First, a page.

In which, no, I am not a New Zealander

In which, no, I am not a New Zealander March 15, 2019

Remember when, back after the Charlie Hebdo attack, everyone changed their profile pictures and said, “je suis Charlie”?  Well, except that it turned out that at least some portion of that everyone later started saying things like, “well, maybe the magazine shouldn’t have been saying such mean things about Islam.”  And later on we ended up with debates over whether the French (and subsequently the Belgians) brought it all on themselves by not properly integrating Muslims into their societies and economies.

This was, of course, followed by attacks in Belgium and London and San Bernardino and Orlando, plus attacks elsewhere in poorer countries that are culturally more distant from us.    And now, with the Tree of Life Synagogue attack in October and today’s attack on a mosque in New Zealand, we may or may not have something that perpetrators think is a counter-attack.

It’s horrendous.

I went to bed last night after the first reports appeared online (readers: don’t spend so much time on social media) and woke up with a headache, which, admittedly, probably isn’t related, and just contributes to my lousy mood.  And the news got worse in the morning, when total deaths appeared.

But then someone shared a tweet by Alexandria Ocasio-Cortez, as reported by Fox News, tying this shooting to those in Charleston, Pittsburgh and Sutherland Springs — the first two of which were white supremacist-connected but the latter not (and not tied to any -ist/-ism motivation).

Happily, this is the only such tweet I’ve seen.

How much do you really know about New Zealand?  (Don’t answer if you’re actually from that part of the world.)

Do you know how ethnically diverse the country is?  Do you know whether the country has historically been so or has seen recent increasing levels of immigration?  Has the country been seeking out high-skill immigrants, or are they low-skilled?  Do you know how successfully those immigrants have been integrated into the mainstream of New Zealand life?  Do you know, conversely, how the young white men of the country are faring?  Do you know whether any of the disputes we have in the U.S. exist there?  Do you know what the country’s laws on gun ownership are?  How the country is doing economically?  Whether opioids are a problem?  Racial conflict or discrimination?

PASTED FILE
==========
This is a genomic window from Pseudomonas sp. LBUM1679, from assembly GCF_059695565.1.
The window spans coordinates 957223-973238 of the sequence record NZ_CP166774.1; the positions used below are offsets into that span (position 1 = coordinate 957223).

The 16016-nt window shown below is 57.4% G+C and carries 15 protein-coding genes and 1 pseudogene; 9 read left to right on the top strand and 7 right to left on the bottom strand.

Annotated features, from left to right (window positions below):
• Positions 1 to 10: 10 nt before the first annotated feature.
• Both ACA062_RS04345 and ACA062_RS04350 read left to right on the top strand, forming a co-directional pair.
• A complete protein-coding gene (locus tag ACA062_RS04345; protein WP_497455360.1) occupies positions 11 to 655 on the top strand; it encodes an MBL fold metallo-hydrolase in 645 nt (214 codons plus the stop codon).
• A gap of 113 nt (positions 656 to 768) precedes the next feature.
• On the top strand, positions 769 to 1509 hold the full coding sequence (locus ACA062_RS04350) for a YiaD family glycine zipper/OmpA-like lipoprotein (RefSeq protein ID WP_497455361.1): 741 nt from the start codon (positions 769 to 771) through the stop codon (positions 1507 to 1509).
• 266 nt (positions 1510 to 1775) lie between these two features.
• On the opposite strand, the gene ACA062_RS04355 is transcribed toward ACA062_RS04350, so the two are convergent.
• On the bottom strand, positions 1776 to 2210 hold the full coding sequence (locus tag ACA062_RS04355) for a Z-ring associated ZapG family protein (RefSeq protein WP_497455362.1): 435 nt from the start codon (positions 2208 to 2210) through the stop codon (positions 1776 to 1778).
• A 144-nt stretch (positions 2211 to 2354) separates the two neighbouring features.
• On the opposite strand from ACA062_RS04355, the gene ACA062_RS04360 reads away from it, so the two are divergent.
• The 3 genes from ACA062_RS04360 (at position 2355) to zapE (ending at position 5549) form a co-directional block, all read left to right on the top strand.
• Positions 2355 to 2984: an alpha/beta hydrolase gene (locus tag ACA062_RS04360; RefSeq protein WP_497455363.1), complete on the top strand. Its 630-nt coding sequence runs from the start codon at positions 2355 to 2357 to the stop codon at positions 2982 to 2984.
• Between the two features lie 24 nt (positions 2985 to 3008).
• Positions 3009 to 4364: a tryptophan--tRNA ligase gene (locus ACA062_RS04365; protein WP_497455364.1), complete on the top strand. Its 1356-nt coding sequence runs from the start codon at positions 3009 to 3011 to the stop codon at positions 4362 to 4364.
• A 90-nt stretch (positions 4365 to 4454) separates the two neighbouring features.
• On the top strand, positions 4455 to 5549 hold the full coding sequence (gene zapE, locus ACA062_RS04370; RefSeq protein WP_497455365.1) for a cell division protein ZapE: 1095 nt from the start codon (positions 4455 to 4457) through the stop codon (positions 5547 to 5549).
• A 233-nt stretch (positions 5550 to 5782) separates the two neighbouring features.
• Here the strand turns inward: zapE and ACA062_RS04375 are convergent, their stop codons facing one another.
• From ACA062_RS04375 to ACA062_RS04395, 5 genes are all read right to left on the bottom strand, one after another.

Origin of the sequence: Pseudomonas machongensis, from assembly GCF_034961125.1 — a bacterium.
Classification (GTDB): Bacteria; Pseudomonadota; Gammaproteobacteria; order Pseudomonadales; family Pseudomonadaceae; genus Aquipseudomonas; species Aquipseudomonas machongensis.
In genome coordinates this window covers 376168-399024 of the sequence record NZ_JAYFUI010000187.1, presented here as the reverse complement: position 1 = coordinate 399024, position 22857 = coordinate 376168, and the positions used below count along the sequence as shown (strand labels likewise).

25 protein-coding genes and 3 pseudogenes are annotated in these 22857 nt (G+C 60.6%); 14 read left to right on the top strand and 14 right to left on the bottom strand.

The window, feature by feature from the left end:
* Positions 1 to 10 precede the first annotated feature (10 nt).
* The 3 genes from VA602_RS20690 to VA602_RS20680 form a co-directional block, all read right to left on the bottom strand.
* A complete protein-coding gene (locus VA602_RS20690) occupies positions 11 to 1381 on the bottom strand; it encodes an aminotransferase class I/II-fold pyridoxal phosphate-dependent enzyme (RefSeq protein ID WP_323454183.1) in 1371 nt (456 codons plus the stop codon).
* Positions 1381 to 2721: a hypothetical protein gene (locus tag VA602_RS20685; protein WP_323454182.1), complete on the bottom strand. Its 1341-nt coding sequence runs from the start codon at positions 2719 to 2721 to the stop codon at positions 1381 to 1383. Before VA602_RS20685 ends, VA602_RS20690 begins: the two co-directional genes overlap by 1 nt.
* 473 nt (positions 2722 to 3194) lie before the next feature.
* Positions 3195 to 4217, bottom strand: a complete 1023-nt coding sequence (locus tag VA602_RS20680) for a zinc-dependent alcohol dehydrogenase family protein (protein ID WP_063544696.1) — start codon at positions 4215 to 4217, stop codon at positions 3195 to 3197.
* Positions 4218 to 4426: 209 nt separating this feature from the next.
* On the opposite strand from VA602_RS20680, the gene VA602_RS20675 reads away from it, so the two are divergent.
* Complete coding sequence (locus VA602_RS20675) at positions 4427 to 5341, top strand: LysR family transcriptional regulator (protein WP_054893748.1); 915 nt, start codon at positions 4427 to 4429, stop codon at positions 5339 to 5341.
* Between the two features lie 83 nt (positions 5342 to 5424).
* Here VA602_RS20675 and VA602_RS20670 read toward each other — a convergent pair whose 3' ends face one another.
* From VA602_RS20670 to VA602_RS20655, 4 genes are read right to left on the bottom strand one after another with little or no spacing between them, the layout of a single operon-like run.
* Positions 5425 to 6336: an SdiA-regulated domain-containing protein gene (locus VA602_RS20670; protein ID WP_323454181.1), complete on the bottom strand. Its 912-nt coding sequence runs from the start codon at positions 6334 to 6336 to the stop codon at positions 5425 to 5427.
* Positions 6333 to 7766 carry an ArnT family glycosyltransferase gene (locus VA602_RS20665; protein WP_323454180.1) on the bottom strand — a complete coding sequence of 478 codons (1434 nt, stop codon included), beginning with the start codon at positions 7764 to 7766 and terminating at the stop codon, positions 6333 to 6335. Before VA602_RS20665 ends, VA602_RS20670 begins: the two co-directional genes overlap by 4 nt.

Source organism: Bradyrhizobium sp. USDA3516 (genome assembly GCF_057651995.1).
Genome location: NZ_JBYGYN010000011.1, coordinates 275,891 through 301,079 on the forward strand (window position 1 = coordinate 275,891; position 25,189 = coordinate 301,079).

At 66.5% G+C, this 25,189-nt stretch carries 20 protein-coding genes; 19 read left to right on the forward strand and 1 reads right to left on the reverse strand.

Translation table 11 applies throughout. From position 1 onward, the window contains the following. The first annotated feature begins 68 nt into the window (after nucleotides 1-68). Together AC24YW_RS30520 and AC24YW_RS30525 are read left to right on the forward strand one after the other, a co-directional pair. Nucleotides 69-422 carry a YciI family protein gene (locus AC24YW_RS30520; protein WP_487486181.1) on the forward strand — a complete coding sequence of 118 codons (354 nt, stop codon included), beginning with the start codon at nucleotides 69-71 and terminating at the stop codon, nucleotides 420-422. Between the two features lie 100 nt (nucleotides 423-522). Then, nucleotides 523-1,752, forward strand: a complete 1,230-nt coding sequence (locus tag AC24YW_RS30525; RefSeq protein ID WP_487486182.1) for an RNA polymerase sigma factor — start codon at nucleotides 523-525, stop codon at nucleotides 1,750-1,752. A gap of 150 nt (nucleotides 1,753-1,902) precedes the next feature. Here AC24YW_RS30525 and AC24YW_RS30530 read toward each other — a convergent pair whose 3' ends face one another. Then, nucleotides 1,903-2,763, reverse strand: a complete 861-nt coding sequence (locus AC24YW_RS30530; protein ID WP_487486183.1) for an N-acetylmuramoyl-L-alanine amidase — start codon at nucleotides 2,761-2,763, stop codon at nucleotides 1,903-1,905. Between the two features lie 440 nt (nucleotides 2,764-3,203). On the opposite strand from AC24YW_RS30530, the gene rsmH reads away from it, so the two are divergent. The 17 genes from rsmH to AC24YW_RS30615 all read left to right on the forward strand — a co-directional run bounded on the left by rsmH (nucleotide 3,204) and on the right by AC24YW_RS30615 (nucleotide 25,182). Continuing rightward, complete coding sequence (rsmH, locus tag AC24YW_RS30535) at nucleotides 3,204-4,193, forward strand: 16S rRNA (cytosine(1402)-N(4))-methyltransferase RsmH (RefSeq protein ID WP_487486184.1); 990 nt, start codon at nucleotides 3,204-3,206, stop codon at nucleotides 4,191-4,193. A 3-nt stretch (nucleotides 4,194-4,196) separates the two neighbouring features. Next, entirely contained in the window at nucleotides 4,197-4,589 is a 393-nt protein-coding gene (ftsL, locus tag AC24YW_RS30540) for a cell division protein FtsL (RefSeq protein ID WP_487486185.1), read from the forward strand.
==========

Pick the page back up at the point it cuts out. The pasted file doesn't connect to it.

Yeah, I don’t know either.

I know that Australia has seen lots and lots of nonwhite immigration, but that they are also very determined to control it, to the point of moving asylum-seekers offshore.  About New Zealand I know squat.  (OK, I know that they have a mandatory retirement savings program called KiwiSaver, and at some point they made the news due to complaints that housecats were killing off native bird species, or something like that.  I also read not too long ago that the Maori comprise about 15% of their population and that in recent years lots of effort has been expended on integrating them economically while preserving their culture; whether that connects up to any attitudes about immigration, I can’t say.)

But that also means that I don’t know whether their issues are the same as ours, and that means that I think that, as Americans, we shouldn’t spout off with claims that we know what is wrong and how to fix it.

Maybe the lack of such claims in my twitter feed is a good sign that this isn’t happening.  But I’m fearful that this isn’t, or won’t be the case for long.

 

Image: https://commons.wikimedia.org/wiki/File%3ACrimeScene.jpg; By Supaflyrobby (Own work) [CC BY-SA 4.0 (http://creativecommons.org/licenses/by-sa/4.0)], via Wikimedia Commons  This is just a generic image of a crime scene, not something coming out of the news reports.

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